Tell All

Gift-giving: Inform the IRS thoroughly to avoid an audit.
Magazine Contributor
2 min read

This story appears in the December 2000 issue of Entrepreneur. Subscribe »

Thinking about giving out some generous gifts this month to ease April's tax bill? You'll now need to adhere to some new rules concerning gift-giving. In essence, if you provide the IRS with adequate information regarding a gift, the tax agency has only three years to audit your return and won't be allowed to reopen it in a later estate audit. If you fail to provide adequate information, the IRS can audit you any time. As you know, taxpayers can make annual gifts of up to $10,000 ($20,000 per couple) tax-free to children, grandchildren or anyone else they designate.

How will the IRS know whether you've disclosed everything you should disclose? It says if you're giving anyone more than $10,000 in one year, you must file a gift-tax return by April 15 of the next year. Among other things, the new rules require you to describe the gift and give the name and relationship between the giver and the recipient. If you're giving away real estate or an interest in the family business, you must describe the valuation method used to determine its value or provide an appraisal from a qualified appraiser.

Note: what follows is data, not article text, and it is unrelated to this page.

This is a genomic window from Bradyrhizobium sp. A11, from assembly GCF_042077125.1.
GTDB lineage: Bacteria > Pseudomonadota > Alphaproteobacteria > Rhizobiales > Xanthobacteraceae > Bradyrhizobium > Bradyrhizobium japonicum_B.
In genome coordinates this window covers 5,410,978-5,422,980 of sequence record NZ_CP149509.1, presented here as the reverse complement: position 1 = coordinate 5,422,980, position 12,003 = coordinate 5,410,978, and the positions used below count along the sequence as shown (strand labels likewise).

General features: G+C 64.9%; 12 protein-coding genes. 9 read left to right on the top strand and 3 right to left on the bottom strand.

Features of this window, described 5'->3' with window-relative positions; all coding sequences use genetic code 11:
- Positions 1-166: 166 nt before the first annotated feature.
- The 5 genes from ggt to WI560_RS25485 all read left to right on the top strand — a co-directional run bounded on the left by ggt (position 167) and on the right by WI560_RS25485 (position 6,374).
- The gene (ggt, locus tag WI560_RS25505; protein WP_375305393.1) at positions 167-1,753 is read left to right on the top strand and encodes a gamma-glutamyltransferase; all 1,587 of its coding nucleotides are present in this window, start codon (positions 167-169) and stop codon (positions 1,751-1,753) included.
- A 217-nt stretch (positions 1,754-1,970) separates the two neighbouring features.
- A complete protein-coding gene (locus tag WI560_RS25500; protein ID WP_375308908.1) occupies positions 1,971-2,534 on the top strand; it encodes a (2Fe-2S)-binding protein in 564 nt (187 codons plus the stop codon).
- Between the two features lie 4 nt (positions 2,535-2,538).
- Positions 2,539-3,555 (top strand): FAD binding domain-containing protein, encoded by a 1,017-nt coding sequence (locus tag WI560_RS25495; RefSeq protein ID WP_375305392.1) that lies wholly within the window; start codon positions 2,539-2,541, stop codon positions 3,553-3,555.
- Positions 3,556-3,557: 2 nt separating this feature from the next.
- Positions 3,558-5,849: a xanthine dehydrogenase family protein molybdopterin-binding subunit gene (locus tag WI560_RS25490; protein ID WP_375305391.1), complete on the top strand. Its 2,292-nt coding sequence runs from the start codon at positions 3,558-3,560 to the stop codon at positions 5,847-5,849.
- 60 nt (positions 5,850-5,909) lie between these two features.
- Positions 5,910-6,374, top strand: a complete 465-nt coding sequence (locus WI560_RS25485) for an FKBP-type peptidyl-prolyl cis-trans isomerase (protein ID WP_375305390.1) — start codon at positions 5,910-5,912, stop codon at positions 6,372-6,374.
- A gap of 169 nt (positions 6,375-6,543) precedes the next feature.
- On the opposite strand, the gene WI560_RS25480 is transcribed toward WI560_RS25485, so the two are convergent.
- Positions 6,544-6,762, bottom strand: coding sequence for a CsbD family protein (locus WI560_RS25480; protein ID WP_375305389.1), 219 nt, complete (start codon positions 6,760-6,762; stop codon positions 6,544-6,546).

Joan Szabo is a writer in Great Falls, Virginia, who has reported on tax issues for more than 13 years.

My Queue

There are no Videos in your queue.

Click on the Add to next to any video to save to your queue.

There are no Articles in your queue.

Click on the Add to next to any article to save to your queue.

There are no Podcasts in your queue.

Click on the Add to next to any podcast episode to save to your queue.

You're not following any authors.

Click the Follow button on any author page to keep up with the latest content from your favorite authors.

Former Apple CEO John Sculley Shares 4 Key Strategies for Growing and Marketing Your Business